wed 11/12/2019

Bridge Theatre

Two Ladies, Bridge Theatre review - Cvitešić and Wanamaker really rock

Are first ladies second-class citizens? Do they always have to stand behind their husbands? What are they really like as people? Questions such as these have inspired Irish playwright Nancy Harris to explore the relationship between two fictional...

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A Midsummer Night's Dream, Bridge Theatre review – gender-juggling romp

Nicholas Hytner’s A Midsummer Night’s Dream at the Bridge Theatre is a feat of exuberant brilliance, a gender-juggling romp that takes Shakespeare’s subversive text and polishes it so that it glints and shines like a glitterball at a disco. No holds...

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A German Life, Bridge Theatre review - Maggie Smith triumphs again

Maggie Smith is not only a national treasure, but every casting director's go-to old bat. Now 84 years young, she is our favourite grande dame, or fantasy grandma. With an acting career of nearly 70 years, an instantly recognisable face and voice,...

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Alys, Always, Bridge Theatre review - mildly perverse but rather dispiriting

Okay, so this is the play that will be remembered for the character names that have unusual spellings. As in Alys not Alice, Kyte not Kite, etc. Anyway, Lucinda Coxon's adaptation of journalist Harriet Lane's 2012 bestseller for the Bridge Theatre...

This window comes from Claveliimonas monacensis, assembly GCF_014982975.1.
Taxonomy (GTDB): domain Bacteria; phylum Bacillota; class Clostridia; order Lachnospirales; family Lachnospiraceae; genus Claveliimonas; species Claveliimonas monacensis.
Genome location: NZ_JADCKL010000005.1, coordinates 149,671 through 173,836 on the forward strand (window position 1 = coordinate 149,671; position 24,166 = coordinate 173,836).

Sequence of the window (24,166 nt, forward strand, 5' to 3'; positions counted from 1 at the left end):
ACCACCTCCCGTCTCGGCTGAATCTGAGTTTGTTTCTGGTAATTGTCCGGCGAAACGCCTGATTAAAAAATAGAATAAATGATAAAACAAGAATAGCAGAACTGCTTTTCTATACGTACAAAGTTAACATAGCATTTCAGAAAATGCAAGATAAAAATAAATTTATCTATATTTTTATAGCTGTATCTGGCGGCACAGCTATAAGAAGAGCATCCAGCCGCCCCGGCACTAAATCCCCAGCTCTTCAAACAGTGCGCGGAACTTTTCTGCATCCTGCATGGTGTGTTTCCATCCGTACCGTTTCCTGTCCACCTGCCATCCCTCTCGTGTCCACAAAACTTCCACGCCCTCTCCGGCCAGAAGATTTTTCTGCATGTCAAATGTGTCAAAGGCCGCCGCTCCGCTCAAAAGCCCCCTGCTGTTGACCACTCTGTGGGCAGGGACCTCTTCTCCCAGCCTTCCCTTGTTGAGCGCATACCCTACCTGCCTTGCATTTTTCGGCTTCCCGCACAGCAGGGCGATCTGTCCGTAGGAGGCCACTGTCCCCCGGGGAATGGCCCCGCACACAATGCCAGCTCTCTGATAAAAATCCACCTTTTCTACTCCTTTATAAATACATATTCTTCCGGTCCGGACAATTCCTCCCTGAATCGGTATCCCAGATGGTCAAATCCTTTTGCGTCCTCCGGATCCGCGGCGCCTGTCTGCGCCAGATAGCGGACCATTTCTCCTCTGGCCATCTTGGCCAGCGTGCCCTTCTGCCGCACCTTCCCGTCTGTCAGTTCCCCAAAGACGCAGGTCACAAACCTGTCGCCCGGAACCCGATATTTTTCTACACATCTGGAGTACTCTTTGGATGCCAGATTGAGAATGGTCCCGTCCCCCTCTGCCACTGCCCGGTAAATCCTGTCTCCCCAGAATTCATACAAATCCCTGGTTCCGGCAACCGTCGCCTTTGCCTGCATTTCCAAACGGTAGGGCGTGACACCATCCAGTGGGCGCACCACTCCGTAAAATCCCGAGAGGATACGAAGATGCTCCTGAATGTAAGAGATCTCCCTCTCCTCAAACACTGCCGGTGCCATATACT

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A Very Very Very Dark Matter, Bridge Theatre review - black comedy falls flat

It's all in the title, isn't it? Martin McDonagh's surreal new play comes with a warning that not only screams its intentions, but echoes them through repetition. Okay, okay, I get it. This is going to be a dark story, a very very very dark story....

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Allelujah!, Bridge Theatre review - hilarious but dark, darker, darkest

The NHS is us. For decades our national identity has been bandaged together with the idea, and reality, of a health service that is free at the point of delivery. Such an object of myth and pride cries out for comic treatment, and now the spritely...

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My Name is Lucy Barton, Bridge Theatre review - Laura Linney is luminous in a flawless production

In Harold Pinter’s memory play Old Times, one of the women declares, “There are some things one remembers even though they may never have happened.” Elizabeth Strout’s heroine in My Name Is Lucy Barton is in the reverse position. When it comes to...

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Nightfall, Bridge Theatre, review - moving but over-exposed

Playwright Barney Norris is as prolific as he is talented. Barely out of his twenties, he has written a series of excellent plays – the award-winning Visitors, follow-ups Eventide and While We’re Here – as well as a couple of novels and lots of...

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Julius Caesar, Bridge Theatre review – blood, sweat and bullets

All hail! Shakespeare’s Roman drama may be enjoying something of a resurgence at present, but it rarely proves as vital and arresting in performance as this. Last summer in the US, a staging at the Public Theater caused a furore and frightened away...

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Young Marx, Bridge Theatre review - fast-moving but over-complicated

Given the rather uneven record of the National Theatre at the moment, there’s already a certain nostalgia for the days, which came to an end two years ago, when it was run by the two Nicks: Nick Hytner and Nick Starr. Together, they transformed this...

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